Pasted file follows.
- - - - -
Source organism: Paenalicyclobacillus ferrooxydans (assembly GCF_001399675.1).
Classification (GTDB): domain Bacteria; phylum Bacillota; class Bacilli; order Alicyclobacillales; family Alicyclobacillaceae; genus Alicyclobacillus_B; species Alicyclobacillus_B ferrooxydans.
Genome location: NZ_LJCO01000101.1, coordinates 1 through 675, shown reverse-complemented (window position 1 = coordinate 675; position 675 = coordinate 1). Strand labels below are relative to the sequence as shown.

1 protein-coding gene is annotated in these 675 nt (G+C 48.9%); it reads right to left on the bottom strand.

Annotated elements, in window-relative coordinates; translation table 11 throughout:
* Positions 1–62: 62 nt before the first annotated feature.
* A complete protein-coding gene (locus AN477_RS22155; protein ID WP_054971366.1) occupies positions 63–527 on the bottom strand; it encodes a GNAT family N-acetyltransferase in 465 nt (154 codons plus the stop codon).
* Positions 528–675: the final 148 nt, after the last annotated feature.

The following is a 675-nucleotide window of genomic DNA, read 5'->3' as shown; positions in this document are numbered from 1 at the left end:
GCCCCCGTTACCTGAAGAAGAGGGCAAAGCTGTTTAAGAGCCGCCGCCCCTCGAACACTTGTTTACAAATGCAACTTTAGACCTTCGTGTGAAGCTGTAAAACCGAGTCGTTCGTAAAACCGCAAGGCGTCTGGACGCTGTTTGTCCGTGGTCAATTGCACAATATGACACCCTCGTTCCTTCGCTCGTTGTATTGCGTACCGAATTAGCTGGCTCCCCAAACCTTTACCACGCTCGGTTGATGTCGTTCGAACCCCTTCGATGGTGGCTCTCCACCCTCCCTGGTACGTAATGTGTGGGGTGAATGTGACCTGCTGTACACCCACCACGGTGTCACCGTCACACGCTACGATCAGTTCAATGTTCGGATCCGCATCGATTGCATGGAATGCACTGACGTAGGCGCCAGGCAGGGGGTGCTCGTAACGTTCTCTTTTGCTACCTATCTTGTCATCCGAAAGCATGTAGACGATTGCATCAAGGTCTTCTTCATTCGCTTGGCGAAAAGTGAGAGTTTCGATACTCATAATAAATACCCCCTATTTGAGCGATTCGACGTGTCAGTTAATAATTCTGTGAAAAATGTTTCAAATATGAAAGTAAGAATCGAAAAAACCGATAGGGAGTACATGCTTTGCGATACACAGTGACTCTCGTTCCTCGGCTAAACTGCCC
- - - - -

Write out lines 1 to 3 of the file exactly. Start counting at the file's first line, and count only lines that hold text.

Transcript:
Source organism: Paenalicyclobacillus ferrooxydans (assembly GCF_001399675.1).
Classification (GTDB): domain Bacteria; phylum Bacillota; class Bacilli; order Alicyclobacillales; family Alicyclobacillaceae; genus Alicyclobacillus_B; species Alicyclobacillus_B ferrooxydans.
Genome location: NZ_LJCO01000101.1, coordinates 1 through 675, shown reverse-complemented (window position 1 = coordinate 675; position 675 = coordinate 1). Strand labels below are relative to the sequence as shown.